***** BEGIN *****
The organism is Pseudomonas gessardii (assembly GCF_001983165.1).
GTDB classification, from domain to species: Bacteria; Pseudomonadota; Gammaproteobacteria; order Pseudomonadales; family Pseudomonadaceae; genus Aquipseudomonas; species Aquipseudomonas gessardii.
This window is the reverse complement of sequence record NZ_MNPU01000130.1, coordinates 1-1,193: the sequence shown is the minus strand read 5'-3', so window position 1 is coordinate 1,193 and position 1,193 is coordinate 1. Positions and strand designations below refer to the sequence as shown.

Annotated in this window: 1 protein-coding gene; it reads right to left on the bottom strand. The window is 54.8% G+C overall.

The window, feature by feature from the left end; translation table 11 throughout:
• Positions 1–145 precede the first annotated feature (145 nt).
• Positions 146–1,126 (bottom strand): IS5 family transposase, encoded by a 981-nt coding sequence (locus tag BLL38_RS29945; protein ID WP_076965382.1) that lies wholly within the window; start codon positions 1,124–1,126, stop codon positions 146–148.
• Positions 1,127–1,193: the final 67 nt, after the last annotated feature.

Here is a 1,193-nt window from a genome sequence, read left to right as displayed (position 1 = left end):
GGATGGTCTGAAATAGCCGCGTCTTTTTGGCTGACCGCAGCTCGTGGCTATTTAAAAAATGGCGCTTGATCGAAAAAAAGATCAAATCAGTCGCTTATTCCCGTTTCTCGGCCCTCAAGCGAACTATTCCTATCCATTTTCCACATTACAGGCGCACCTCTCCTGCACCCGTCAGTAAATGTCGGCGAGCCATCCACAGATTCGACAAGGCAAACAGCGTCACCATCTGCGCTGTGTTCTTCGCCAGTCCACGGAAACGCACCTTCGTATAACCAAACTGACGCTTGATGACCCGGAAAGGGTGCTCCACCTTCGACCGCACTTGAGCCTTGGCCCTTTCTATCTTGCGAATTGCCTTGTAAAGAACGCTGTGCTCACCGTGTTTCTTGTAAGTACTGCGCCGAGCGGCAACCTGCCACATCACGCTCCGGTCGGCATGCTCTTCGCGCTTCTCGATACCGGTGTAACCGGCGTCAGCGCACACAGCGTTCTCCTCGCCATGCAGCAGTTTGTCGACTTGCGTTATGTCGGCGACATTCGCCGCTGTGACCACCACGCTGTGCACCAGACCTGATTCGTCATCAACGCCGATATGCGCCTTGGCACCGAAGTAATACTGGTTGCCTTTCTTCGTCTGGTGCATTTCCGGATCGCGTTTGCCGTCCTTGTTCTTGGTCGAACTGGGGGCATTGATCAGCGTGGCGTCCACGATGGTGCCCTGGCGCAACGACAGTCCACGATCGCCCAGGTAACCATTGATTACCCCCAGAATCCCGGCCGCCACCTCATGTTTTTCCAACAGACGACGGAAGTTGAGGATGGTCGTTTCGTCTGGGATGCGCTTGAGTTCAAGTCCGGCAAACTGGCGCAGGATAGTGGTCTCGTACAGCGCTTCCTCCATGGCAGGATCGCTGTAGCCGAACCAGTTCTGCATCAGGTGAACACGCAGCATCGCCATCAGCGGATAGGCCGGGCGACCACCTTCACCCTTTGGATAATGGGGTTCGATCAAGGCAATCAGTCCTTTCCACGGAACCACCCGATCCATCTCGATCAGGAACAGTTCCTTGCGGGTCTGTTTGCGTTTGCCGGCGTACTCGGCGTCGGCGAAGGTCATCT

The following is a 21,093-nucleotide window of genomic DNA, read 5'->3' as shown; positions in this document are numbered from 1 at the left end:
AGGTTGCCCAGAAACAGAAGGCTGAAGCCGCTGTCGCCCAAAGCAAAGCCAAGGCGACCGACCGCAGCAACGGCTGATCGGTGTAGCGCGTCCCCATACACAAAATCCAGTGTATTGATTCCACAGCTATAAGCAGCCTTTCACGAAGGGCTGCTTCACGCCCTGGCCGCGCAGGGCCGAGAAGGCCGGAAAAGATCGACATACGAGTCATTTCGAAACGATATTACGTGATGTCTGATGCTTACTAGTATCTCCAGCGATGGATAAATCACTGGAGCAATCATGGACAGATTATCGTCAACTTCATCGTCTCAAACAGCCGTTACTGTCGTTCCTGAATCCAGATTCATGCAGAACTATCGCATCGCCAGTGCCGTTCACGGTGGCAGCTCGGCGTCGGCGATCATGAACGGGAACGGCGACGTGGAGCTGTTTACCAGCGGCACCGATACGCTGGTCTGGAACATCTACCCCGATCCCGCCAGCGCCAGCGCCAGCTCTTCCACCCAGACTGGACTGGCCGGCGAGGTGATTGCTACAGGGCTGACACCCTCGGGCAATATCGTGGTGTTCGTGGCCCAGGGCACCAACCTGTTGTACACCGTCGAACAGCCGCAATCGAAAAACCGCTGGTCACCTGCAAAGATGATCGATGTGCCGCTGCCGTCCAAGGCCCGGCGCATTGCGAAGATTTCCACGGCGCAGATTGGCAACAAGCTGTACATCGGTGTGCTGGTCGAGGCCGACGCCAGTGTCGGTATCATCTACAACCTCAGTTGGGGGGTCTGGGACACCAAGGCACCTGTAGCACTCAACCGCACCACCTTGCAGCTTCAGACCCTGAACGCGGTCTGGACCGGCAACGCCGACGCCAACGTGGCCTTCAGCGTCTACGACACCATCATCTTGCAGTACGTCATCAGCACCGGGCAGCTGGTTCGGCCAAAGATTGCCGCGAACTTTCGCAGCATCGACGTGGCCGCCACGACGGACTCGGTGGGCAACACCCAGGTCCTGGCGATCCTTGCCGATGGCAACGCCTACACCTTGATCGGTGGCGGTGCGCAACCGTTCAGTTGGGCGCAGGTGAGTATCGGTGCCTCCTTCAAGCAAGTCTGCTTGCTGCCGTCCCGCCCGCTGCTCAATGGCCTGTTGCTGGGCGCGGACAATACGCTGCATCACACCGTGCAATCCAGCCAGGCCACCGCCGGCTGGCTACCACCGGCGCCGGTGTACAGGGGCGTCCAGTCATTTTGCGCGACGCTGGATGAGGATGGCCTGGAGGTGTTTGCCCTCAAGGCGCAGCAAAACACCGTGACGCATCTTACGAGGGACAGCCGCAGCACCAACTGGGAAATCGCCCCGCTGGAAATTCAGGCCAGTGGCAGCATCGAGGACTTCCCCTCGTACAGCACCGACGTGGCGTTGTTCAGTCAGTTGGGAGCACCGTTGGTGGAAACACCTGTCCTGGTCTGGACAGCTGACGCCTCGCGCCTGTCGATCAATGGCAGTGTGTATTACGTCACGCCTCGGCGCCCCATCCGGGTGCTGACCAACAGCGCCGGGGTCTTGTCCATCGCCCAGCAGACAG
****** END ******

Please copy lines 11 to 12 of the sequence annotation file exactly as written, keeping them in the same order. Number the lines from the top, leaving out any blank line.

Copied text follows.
The following is a 21,093-nucleotide window of genomic DNA, read 5'->3' as shown; positions in this document are numbered from 1 at the left end:
AGGTTGCCCAGAAACAGAAGGCTGAAGCCGCTGTCGCCCAAAGCAAAGCCAAGGCGACCGACCGCAGCAACGGCTGATCGGTGTAGCGCGTCCCCATACACAAAATCCAGTGTATTGATTCCACAGCTATAAGCAGCCTTTCACGAAGGGCTGCTTCACGCCCTGGCCGCGCAGGGCCGAGAAGGCCGGAAAAGATCGACATACGAGTCATTTCGAAACGATATTACGTGATGTCTGATGCTTACTAGTATCTCCAGCGATGGATAAATCACTGGAGCAATCATGGACAGATTATCGTCAACTTCATCGTCTCAAACAGCCGTTACTGTCGTTCCTGAATCCAGATTCATGCAGAACTATCGCATCGCCAGTGCCGTTCACGGTGGCAGCTCGGCGTCGGCGATCATGAACGGGAACGGCGACGTGGAGCTGTTTACCAGCGGCACCGATACGCTGGTCTGGAACATCTACCCCGATCCCGCCAGCGCCAGCGCCAGCTCTTCCACCCAGACTGGACTGGCCGGCGAGGTGATTGCTACAGGGCTGACACCCTCGGGCAATATCGTGGTGTTCGTGGCCCAGGGCACCAACCTGTTGTACACCGTCGAACAGCCGCAATCGAAAAACCGCTGGTCACCTGCAAAGATGATCGATGTGCCGCTGCCGTCCAAGGCCCGGCGCATTGCGAAGATTTCCACGGCGCAGATTGGCAACAAGCTGTACATCGGTGTGCTGGTCGAGGCCGACGCCAGTGTCGGTATCATCTACAACCTCAGTTGGGGGGTCTGGGACACCAAGGCACCTGTAGCACTCAACCGCACCACCTTGCAGCTTCAGACCCTGAACGCGGTCTGGACCGGCAACGCCGACGCCAACGTGGCCTTCAGCGTCTACGACACCATCATCTTGCAGTACGTCATCAGCACCGGGCAGCTGGTTCGGCCAAAGATTGCCGCGAACTTTCGCAGCATCGACGTGGCCGCCACGACGGACTCGGTGGGCAACACCCAGGTCCTGGCGATCCTTGCCGATGGCAACGCCTACACCTTGATCGGTGGCGGTGCGCAACCGTTCAGTTGGGCGCAGGTGAGTATCGGTGCCTCCTTCAAGCAAGTCTGCTTGCTGCCGTCCCGCCCGCTGCTCAATGGCCTGTTGCTGGGCGCGGACAATACGCTGCATCACACCGTGCAATCCAGCCAGGCCACCGCCGGCTGGCTACCACCGGCGCCGGTGTACAGGGGCGTCCAGTCATTTTGCGCGACGCTGGATGAGGATGGCCTGGAGGTGTTTGCCCTCAAGGCGCAGCAAAACACCGTGACGCATCTTACGAGGGACAGCCGCAGCACCAACTGGGAAATCGCCCCGCTGGAAATTCAGGCCAGTGGCAGCATCGAGGACTTCCCCTCGTACAGCACCGACGTGGCGTTGTTCAGTCAGTTGGGAGCACCGTTGGTGGAAACACCTGTCCTGGTCTGGACAGCTGACGCCTCGCGCCTGTCGATCAATGGCAGTGTGTATTACGTCACGCCTCGGCGCCCCATCCGGGTGCTGACCAACAGCGCCGGGGTCTTGTCCATCGCCCAGCAGACAG